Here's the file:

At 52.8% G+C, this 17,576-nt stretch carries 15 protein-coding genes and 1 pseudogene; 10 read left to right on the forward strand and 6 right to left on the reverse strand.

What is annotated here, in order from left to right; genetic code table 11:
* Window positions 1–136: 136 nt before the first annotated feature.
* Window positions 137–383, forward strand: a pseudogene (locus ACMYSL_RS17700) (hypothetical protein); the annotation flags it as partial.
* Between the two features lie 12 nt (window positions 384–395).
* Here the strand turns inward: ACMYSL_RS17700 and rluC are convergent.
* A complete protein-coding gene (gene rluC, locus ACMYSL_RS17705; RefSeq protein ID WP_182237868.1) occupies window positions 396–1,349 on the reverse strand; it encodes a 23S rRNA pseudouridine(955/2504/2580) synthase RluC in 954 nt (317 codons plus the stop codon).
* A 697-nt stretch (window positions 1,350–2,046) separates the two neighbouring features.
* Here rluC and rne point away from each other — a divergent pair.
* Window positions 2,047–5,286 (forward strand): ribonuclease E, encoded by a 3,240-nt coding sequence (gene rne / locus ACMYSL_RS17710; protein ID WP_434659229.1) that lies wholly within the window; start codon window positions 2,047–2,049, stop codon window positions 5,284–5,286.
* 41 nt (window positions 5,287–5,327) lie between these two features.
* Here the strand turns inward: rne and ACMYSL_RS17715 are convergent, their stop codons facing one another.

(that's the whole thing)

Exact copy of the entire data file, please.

At 52.8% G+C, this 17,576-nt stretch carries 15 protein-coding genes and 1 pseudogene; 10 read left to right on the forward strand and 6 right to left on the reverse strand.

What is annotated here, in order from left to right; genetic code table 11:
* Window positions 1–136: 136 nt before the first annotated feature.
* Window positions 137–383, forward strand: a pseudogene (locus ACMYSL_RS17700) (hypothetical protein); the annotation flags it as partial.
* Between the two features lie 12 nt (window positions 384–395).
* Here the strand turns inward: ACMYSL_RS17700 and rluC are convergent.
* A complete protein-coding gene (gene rluC, locus ACMYSL_RS17705; RefSeq protein ID WP_182237868.1) occupies window positions 396–1,349 on the reverse strand; it encodes a 23S rRNA pseudouridine(955/2504/2580) synthase RluC in 954 nt (317 codons plus the stop codon).
* A 697-nt stretch (window positions 1,350–2,046) separates the two neighbouring features.
* Here rluC and rne point away from each other — a divergent pair.
* Window positions 2,047–5,286 (forward strand): ribonuclease E, encoded by a 3,240-nt coding sequence (gene rne / locus ACMYSL_RS17710; protein ID WP_434659229.1) that lies wholly within the window; start codon window positions 2,047–2,049, stop codon window positions 5,284–5,286.
* 41 nt (window positions 5,287–5,327) lie between these two features.
* Here the strand turns inward: rne and ACMYSL_RS17715 are convergent, their stop codons facing one another.